The Mortgage Modification Mediation Program
by Matthew Grech | Jan 4, 2016 | Article |
The Bankruptcy Court, Northern District of California has recently instituted the Mortgage Modification Mediation (“MMM”) Program, which offers individuals a unique opportunity to enter in to direct discussions with their lenderin an effort to explore mortgage modification options. What makes the MMM Program unique is that the modification process takes place under the supervision and control of the Bankruptcy Court and a neutral mediator, which helps avert many of the problems and pitfalls associated with a “traditional” mortgage modification.
The traditional mortgage modification process usually consists of a home owner submitting an application and supporting documents directly to her lender without any oversight, and this is what, in part, leads to so many problems. To begin with, many homeowners have experienced lengthy delays associated with the processing of their applications. Although recent federal mortgage servicing rules take aim towards reducing these delays, they are still a reality for many borrowers. Next, lenders are notorious for asking homeowners to submit the same documents over and over again because, for example, the lender has either lost the paper work or the documents have become outdated due to the lender’s failure to timely process the application (as outlined above).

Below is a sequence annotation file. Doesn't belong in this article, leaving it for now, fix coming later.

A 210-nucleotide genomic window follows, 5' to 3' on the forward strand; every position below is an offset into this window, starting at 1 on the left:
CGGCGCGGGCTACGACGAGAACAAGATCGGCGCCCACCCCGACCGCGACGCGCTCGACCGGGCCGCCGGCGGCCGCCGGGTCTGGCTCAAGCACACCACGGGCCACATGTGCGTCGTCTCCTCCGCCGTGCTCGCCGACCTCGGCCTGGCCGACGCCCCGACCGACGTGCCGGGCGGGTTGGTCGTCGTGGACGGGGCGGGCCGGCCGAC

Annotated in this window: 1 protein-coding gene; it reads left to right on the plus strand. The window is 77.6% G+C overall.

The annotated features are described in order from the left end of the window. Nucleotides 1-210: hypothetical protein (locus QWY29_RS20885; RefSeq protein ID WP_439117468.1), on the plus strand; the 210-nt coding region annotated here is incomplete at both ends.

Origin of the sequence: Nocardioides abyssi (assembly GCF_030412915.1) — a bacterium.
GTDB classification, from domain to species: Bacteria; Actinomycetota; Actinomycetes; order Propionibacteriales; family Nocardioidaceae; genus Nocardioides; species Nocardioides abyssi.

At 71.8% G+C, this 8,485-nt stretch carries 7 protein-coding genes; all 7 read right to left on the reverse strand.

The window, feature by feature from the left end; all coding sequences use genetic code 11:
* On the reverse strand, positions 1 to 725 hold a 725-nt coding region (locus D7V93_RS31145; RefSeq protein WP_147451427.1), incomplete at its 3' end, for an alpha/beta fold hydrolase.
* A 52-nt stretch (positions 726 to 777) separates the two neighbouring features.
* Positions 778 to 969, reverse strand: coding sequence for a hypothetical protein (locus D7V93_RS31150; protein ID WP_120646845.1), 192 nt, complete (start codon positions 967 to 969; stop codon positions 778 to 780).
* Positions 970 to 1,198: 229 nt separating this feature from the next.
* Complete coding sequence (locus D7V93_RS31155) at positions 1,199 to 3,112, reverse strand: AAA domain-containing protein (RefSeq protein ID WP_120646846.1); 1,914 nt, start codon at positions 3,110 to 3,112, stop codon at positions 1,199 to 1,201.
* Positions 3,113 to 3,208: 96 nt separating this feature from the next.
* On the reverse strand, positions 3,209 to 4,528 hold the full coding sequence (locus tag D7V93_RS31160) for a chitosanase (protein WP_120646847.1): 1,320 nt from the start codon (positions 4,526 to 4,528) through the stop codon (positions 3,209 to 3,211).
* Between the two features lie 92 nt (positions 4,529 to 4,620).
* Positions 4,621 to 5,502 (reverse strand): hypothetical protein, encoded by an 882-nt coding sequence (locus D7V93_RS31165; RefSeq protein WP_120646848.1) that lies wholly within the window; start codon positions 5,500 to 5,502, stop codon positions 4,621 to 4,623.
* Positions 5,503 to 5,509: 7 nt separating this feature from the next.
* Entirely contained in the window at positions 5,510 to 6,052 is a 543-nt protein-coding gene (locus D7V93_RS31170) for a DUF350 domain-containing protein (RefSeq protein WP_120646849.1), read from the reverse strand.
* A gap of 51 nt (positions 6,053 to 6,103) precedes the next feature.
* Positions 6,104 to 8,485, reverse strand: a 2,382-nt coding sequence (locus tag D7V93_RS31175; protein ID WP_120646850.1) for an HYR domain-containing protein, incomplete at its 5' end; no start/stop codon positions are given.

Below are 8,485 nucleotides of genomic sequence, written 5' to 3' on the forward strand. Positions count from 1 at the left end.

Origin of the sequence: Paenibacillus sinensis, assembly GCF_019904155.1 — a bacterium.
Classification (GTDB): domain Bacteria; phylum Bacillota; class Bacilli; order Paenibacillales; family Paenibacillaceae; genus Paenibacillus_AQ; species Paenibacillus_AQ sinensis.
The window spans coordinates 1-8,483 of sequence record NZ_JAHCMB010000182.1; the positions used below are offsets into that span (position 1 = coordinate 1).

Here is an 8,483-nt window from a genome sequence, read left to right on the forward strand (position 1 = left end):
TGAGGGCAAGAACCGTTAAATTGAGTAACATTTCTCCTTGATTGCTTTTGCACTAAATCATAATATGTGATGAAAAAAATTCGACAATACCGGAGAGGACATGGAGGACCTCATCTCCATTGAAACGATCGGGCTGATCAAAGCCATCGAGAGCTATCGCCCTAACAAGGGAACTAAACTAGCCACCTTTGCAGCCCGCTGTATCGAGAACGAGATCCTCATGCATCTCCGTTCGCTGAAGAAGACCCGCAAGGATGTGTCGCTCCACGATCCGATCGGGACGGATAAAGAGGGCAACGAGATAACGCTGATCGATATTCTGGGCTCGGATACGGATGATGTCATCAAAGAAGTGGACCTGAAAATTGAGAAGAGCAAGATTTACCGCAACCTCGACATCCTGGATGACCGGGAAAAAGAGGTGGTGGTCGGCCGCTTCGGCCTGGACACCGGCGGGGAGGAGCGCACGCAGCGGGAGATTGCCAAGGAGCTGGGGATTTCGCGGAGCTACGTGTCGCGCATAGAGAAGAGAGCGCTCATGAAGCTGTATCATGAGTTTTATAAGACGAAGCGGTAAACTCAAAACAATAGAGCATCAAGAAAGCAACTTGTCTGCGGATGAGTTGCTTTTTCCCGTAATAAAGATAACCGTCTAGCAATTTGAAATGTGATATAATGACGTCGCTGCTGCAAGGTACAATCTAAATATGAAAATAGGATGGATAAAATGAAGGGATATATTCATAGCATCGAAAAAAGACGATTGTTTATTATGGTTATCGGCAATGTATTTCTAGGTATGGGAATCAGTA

The goal of the MMM Program is to facilitate communication and the exchange of information between borrower and lender in a confidential setting in order to encourage the parties to finalize a feasible and beneficial mortgage modification, and thus minimize, if not eliminate, the issues that can arise with traditional mortgage modifications. The primary way in which the MMM Program attempts to eliminate these issues is through the use of a web portal. The portal provides a streamlined means of communication between homeowner and lender, wherein, amongst other things, all of the necessary documentation can be submitted via a secure web platform where submission can be verified and viewed by all interested parties. Further, and just as importantly, if an issue does happen to arise, the Bankruptcy Court can be summoned to intervene and assist.
In order to take advantage of the MMM Program a homeowner must have a Chapter 13 Bankruptcy case pending in the San Francisco, San Jose, Oakland or Santa Rosa Divisions of the Northern District of California Bankruptcy Court, at which time an individual may then seek referral to the MMM Program.